Acknowledging our successes is important – The Star

16 November 2017 - Lindiwe Sisulu is quite right in saying that South Africa needs to “find a way of communicating our success story … because what we have done is nothing short of extraordinary”.

Michael Morris

Lindiwe Sisulu is quite right in saying that South Africa needs to “find a way of communicating our success story … because what we have done is nothing short of extraordinary”.

She is also quite right in saying, in effect: this is not just us blowing our own trumpet.

The Minister of Human Settlements was speaking, fittingly enough, at last week’s Govan Mbeki Awards ceremony at Gallagher Estate in Gauteng, an annual event held to acknowledge the contributions of many across the sector to significant gains in the provision of housing.

And she began her address by citing the considered judgement and research of an organisation that could not by any measure be counted a praise-singer of the ANC government: the South African Institute of Race Relations (IRR).

Sisulu was referring to the IRR’s report, “State of the Nation 2017: The Silver Lining”, an appraisal of “successes we have achieved as a society (which) are often overlooked”.

And in the housing sphere, the data is telling: The number of households living in a formal house more than doubled (131%) after 1996, from 5.8 million to 13.4 million by 2016; every day since 1996 more than 1 000 families (1 042) have moved into a formal house, and for every shack newly erected after 1996, just more than ten formal houses were built, the proportion of black families living in a formal house increasing from 52.5% in 1996 to 73.8% in 2015.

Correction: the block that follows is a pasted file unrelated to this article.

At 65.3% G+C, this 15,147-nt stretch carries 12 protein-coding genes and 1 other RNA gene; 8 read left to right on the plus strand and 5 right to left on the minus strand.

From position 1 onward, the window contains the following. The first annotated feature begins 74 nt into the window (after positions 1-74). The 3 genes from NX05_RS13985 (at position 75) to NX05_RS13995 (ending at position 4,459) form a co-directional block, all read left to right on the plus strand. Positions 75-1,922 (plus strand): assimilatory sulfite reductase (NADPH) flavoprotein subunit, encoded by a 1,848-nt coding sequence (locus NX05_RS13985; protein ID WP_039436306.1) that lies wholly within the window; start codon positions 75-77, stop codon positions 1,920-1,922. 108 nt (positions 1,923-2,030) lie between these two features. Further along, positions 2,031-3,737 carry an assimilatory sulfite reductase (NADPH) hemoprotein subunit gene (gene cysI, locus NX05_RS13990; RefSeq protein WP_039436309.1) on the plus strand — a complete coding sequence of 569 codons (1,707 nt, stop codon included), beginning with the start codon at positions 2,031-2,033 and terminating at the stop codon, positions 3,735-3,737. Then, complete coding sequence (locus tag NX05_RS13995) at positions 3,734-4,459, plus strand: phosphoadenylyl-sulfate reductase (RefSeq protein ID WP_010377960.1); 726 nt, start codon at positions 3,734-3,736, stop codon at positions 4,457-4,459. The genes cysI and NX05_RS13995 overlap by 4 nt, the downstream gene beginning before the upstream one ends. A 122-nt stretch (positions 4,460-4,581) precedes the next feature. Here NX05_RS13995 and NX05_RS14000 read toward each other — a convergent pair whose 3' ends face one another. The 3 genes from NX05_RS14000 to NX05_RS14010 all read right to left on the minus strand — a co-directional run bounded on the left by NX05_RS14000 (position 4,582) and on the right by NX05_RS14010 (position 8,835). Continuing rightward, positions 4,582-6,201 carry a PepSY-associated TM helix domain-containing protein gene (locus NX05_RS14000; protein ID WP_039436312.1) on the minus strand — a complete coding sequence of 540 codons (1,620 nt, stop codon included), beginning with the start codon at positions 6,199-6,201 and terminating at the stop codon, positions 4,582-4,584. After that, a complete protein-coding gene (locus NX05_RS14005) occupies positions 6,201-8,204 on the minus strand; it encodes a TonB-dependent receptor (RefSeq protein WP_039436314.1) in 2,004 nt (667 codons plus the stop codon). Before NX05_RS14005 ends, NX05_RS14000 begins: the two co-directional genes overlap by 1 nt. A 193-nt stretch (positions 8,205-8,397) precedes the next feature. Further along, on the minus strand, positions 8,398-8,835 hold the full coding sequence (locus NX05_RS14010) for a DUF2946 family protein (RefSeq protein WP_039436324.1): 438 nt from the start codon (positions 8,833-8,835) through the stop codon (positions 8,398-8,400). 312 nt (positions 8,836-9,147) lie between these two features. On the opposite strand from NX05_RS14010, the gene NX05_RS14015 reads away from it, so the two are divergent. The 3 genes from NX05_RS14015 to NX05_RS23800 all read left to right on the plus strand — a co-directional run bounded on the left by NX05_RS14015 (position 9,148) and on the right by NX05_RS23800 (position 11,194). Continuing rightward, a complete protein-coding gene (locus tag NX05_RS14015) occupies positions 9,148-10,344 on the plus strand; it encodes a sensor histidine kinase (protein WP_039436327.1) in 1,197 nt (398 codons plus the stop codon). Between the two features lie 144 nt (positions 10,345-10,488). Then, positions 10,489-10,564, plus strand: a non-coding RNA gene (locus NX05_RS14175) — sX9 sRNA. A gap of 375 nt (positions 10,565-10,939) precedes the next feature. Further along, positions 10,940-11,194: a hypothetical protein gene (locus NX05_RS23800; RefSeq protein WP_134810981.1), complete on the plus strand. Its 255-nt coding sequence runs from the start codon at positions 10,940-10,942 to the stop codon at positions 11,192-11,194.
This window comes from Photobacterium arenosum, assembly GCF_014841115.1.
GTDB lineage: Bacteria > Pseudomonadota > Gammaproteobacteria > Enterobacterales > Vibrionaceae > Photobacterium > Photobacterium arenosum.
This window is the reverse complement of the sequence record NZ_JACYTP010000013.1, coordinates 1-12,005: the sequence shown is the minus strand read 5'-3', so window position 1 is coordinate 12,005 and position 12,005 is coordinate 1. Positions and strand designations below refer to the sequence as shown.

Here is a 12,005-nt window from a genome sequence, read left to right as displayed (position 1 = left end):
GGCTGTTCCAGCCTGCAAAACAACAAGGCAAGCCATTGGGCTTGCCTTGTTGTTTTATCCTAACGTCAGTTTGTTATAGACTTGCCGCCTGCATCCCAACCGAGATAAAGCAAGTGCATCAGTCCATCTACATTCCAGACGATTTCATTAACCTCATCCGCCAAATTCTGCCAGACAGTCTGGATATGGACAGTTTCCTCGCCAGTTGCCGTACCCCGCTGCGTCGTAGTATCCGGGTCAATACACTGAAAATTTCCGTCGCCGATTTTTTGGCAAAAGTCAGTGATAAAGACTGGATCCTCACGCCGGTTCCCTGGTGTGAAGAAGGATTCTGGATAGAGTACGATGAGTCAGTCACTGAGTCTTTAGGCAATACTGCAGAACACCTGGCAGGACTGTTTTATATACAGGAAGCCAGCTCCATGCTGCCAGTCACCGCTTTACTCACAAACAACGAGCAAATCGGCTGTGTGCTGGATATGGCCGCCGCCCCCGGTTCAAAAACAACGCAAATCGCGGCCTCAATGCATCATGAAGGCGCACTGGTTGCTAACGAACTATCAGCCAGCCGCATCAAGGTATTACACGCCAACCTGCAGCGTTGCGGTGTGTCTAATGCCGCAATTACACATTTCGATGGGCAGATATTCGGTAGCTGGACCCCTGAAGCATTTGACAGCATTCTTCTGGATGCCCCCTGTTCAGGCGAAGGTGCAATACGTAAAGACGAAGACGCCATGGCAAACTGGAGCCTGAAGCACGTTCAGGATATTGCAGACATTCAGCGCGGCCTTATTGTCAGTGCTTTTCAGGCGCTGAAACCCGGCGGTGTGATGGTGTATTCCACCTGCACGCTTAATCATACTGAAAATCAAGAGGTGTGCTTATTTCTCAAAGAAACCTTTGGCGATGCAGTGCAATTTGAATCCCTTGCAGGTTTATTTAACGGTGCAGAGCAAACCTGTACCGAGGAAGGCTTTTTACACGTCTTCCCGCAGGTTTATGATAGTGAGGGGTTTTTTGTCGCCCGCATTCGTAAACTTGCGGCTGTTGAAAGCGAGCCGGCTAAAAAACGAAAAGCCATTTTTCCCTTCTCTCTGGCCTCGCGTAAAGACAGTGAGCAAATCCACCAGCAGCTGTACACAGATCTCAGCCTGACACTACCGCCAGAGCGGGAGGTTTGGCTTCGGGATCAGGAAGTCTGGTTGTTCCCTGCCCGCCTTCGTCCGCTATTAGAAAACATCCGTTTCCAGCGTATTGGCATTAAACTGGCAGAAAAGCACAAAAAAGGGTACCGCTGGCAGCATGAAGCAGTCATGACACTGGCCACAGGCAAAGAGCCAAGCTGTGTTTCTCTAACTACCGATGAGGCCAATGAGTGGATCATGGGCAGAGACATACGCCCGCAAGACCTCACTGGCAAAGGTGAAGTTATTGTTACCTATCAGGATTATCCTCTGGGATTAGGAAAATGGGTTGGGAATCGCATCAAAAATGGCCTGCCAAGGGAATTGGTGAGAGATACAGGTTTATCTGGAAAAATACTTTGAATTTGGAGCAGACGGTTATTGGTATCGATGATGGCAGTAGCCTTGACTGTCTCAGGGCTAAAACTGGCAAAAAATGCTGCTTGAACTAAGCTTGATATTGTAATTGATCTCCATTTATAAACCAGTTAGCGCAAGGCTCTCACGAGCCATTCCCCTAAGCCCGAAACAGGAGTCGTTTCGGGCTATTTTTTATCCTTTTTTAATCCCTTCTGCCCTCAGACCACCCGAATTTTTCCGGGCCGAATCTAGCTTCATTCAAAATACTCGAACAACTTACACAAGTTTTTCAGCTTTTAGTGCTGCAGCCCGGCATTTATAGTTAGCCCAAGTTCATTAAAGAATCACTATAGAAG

The 13-page “Silver Lining” report ( provides other examples of progress South Africa has made, in the economy, the world of work, living standards, education, health, and crime.

In a brief preamble, the report notes that regular readers of IRR reports and users of its brie­fing services will have no illusions about “just how serious” the country’s challenges are, but that acknowledging South Africa’s successes is every bit as important in achieving “perspective”.

As it happens, the IRR has called for a thorough re-think of housing “delivery”, proposing that housing vouchers be given directly to beneficiaries – some 10 million South Africans between 25 and 35, who earn below a specified ceiling – and redeemable solely for housing-related purchases (rentals, bonds, improvements and so on).

The institute’s assessment is that, as things stand, housing provision is “deeply flawed”.

Even so, Sisulu’s remarks, and the IRR’s research on post-1994 gains, underscore a common – but also lazy - error in assessments that cast South Africa as a failing state that just can’t do anything right, and is, today, no better off and perhaps even worse off than it used to be.

It was once wryly said of the country in the 1990s that if pessimism were an export product, South Africa would rank among the globe’s wealthiest states.